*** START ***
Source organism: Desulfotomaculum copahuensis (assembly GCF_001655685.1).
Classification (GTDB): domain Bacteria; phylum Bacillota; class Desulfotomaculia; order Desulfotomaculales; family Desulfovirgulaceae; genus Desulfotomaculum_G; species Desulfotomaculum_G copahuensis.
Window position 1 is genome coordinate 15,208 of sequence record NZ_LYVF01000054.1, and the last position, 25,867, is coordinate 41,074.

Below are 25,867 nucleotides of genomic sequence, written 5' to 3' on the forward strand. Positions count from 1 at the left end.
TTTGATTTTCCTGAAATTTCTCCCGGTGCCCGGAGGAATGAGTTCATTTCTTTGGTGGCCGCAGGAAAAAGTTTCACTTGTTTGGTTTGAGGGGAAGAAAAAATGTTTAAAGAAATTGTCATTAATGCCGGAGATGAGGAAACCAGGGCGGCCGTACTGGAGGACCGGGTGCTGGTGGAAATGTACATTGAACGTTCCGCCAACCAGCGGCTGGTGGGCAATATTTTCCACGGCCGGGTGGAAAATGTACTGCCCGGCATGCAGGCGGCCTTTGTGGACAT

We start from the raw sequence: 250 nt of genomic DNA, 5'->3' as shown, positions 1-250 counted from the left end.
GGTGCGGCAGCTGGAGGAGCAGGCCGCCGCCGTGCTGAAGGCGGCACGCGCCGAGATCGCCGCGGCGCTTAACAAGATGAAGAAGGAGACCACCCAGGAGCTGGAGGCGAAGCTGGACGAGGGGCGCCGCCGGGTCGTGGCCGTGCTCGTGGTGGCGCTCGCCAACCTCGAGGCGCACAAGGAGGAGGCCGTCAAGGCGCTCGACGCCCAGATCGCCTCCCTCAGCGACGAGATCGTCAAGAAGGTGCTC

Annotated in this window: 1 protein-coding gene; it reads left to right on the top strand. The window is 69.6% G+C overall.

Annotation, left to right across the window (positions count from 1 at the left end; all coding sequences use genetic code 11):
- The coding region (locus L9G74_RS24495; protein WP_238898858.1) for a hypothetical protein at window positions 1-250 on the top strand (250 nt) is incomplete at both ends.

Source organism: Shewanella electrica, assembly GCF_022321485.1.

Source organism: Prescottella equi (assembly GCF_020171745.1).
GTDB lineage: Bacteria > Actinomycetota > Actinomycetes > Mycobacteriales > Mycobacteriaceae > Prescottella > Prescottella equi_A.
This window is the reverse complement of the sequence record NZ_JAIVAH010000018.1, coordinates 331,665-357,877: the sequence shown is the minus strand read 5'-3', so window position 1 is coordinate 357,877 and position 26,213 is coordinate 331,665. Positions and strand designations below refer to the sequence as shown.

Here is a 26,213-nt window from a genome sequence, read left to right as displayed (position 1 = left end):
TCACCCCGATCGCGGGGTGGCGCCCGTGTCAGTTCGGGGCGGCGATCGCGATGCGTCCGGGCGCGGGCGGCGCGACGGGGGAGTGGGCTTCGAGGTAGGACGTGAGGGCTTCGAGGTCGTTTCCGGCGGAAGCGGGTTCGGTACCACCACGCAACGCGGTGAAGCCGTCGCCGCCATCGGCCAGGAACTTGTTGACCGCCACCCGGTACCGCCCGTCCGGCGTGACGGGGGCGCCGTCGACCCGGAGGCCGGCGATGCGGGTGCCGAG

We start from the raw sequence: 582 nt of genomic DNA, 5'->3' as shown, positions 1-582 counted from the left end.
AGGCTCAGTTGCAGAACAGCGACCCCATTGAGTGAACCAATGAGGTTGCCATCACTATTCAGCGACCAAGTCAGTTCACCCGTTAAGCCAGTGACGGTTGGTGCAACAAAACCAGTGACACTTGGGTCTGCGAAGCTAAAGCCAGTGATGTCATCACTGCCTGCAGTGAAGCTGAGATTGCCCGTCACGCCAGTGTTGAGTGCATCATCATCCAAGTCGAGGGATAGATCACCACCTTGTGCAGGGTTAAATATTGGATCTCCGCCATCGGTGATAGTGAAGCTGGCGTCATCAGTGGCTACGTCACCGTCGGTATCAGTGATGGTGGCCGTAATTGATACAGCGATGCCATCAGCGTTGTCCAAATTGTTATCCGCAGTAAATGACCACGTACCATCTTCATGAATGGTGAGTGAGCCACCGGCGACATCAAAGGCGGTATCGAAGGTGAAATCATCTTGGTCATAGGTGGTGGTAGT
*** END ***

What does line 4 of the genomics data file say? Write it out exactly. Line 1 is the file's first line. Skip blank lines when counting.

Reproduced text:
Below are 25,867 nucleotides of genomic sequence, written 5' to 3' on the forward strand. Positions count from 1 at the left end.